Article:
The Broadband for the Bush Alliance brings together stakeholders from around Australia for research and advocacy for broadband and telecommunications infrastructure and access in remote communities. A media release produced after the conference summarises the main ideas discussed, focusing on the infrastructure issues that means that some communities are excluded from the digital world due to access issues.
The Indigenous Focus Day was a particular highlight, as it enabled Indigenous and non-Indigenous people to discuss the issues that affect their communities. The four streams – affordability, accessibility, awareness and appropriateness – included short presentations from communities presenting both challenges and ideas. They demonstrated how Indigenous people are engaging with technology in interesting ways, particularly for connection to family, culture and language. It was excellent to see the focus on solutions rather than just the problems – the challenge is to get these proposals to the organisations and people that can make them happen. Another issue identified is the lack of research into how access (or lack of it) affects communities – for example school attendance or workforce development?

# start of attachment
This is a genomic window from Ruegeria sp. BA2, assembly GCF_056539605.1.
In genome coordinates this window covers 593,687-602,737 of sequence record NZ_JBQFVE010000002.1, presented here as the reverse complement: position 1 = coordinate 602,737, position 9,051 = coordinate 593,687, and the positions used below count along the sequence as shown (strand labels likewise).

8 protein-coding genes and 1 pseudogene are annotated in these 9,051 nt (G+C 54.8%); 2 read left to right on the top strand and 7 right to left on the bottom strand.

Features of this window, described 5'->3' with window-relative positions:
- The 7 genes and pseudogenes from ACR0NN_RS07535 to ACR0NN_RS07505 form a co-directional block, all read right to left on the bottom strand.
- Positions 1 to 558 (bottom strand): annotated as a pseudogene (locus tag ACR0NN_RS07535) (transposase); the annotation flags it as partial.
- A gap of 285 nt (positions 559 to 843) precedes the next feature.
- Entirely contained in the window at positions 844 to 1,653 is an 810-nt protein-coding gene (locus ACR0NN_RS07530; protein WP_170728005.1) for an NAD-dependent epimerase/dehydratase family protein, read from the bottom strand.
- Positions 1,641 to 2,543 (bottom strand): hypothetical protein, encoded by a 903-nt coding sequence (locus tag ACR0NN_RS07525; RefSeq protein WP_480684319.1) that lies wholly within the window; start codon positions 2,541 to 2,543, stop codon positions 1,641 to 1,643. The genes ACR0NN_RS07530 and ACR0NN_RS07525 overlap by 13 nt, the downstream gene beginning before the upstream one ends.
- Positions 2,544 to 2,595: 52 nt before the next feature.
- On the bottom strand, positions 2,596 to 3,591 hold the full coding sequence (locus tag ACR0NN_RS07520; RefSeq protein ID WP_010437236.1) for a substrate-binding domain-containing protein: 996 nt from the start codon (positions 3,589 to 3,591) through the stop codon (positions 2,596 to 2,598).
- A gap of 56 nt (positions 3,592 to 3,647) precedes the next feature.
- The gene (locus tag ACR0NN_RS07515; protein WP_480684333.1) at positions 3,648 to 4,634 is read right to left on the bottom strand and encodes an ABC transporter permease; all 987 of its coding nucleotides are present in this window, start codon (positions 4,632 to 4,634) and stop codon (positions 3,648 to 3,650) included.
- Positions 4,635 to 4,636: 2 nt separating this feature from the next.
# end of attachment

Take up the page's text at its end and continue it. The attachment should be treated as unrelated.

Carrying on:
I had some good chats with people about the Living Archive project, many people hadn’t heard of it and were interested in seeing the resources, and had some good suggestions about other things we could do. I was especially pleased to meet the IRCA mob, who are doing great things with remote media and communications, and with those working in Indigenous Digital Excellence as part of the NCIE, who are “strengthening Indigenous participation, practice and entrepreneurship in the digital economy.” The forum was accompanied by an interesting Twitter feed as people engaged with the issues using the #bushbroadband.
Participants at the Indigenous Focus Day for the Broadband for the Bush Forum at CDU.